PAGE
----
The amendments to the Terms of Auction removes ambiguity about whether, in spite of the auction results, the Bank can decide on a more favourable auction price than is specified in the table. As before, all owners of offshore krónur will receive the same price for their krónur, as the auction has a single-price format, which applies irrespective of whether the price accepted is lower than is specified in the table. It is appropriate to reiterate that as before, the Central Bank reserves the right to accept some or all of the offers submitted, or to reject all of them (emphasis mine).

Effectively, the CBI can now choose to accept the best offer… or well, come up with a better one.

Two questions: why this sudden and very late change and why was such care taken last year to negotiate whereas now it’s a take it or leave it offer?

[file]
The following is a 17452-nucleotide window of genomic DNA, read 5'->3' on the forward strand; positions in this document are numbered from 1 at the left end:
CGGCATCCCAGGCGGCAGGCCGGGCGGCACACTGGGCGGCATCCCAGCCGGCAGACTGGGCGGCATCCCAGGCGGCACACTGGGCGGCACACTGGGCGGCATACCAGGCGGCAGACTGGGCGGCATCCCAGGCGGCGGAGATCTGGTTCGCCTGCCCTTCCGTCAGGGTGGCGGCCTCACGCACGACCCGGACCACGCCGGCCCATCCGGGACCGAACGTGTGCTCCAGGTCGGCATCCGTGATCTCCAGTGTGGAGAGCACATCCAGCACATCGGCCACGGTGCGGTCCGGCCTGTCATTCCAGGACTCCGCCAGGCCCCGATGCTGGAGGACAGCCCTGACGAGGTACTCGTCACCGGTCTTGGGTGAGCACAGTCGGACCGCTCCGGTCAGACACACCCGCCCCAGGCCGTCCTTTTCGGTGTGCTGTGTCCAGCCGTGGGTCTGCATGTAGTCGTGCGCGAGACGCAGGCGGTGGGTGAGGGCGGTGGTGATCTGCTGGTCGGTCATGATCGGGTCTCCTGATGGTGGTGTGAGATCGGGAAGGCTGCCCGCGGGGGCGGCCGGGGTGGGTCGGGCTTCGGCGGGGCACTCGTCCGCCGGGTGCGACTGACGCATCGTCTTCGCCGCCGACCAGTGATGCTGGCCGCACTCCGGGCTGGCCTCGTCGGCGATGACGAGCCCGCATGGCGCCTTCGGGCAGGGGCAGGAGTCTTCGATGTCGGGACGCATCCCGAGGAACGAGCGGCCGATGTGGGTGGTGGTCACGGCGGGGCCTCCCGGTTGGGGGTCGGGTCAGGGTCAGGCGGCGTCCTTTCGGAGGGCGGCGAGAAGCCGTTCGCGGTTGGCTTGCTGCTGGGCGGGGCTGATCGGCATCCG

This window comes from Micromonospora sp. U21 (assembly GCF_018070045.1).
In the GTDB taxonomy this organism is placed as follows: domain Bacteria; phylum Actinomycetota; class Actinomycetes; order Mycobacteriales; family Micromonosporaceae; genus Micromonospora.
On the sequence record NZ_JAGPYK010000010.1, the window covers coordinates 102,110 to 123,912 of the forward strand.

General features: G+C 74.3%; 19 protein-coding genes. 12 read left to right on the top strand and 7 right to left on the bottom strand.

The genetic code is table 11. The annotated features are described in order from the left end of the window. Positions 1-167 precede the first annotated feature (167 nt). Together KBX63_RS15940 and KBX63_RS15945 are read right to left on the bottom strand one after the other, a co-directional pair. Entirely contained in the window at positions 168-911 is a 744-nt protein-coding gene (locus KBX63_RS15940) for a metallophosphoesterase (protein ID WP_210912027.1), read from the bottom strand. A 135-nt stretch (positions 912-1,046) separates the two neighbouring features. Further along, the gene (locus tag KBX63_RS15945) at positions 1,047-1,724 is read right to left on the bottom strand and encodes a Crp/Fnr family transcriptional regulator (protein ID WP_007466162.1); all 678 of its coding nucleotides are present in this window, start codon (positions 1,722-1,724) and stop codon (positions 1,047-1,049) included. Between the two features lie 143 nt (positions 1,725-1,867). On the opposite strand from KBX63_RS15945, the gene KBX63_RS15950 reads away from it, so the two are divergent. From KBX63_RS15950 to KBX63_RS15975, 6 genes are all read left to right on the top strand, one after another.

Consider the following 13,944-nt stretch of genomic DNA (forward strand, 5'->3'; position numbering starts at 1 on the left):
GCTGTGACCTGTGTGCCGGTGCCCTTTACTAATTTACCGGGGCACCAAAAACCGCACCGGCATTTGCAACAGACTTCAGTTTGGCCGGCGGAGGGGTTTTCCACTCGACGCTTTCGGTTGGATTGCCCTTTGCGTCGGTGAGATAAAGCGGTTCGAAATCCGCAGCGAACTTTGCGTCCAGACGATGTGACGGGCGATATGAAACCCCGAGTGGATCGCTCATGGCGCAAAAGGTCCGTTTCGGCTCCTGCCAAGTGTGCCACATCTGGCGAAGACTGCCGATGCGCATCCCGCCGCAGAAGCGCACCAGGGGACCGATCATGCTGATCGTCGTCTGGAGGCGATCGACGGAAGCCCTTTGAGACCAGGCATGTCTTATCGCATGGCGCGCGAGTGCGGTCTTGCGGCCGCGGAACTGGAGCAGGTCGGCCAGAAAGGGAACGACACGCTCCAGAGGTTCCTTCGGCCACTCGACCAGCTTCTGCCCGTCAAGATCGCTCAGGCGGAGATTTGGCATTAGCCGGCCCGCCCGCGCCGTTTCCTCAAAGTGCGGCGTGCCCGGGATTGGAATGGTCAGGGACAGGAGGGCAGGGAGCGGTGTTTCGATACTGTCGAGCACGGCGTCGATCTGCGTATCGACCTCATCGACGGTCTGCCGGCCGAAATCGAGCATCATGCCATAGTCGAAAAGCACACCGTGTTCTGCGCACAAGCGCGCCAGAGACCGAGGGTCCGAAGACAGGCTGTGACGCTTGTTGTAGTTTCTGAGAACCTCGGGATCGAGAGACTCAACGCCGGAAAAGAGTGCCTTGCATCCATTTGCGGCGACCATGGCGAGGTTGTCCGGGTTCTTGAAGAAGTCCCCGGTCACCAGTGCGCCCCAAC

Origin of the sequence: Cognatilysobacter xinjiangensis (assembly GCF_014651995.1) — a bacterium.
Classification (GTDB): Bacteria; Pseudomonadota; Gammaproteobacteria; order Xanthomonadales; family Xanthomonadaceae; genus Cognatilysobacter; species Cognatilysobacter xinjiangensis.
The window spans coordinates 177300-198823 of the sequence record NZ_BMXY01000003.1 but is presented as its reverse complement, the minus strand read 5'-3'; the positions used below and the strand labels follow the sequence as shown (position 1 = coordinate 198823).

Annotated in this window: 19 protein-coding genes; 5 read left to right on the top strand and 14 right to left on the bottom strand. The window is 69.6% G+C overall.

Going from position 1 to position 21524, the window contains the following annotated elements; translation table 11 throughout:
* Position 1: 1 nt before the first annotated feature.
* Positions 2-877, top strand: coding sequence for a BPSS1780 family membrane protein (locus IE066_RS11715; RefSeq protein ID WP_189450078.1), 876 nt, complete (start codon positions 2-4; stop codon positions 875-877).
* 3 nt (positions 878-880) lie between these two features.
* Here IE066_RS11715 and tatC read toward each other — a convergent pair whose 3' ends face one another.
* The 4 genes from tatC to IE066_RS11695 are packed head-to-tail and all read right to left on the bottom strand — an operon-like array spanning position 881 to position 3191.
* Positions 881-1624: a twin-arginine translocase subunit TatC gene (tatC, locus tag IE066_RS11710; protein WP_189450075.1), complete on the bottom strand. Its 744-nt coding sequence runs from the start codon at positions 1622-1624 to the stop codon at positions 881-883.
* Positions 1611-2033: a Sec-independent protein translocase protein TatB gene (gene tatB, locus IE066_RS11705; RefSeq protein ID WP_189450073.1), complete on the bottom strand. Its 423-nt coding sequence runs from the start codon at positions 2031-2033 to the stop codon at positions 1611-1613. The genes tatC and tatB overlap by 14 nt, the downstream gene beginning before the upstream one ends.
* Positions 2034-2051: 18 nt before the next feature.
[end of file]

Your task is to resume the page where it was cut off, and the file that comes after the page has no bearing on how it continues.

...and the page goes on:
As to the sudden change I don’t know but given the fact that a high participation is needed to solve the issue – or otherwise the OS ISK will be locked up in a really cold dungeon, i.e. at negative interest rates with no maturity in sight but only some vague words of a revision when suitable – it can be surmised that the CBI sensed that the large OS ISK holders were not going to participate: they have indicated as much. Although the auction is set for June 16 this isn’t the kind of auction where bidders walk in from the street and wave their hands; the bids will have been placed earlier due to time-consuming procedures.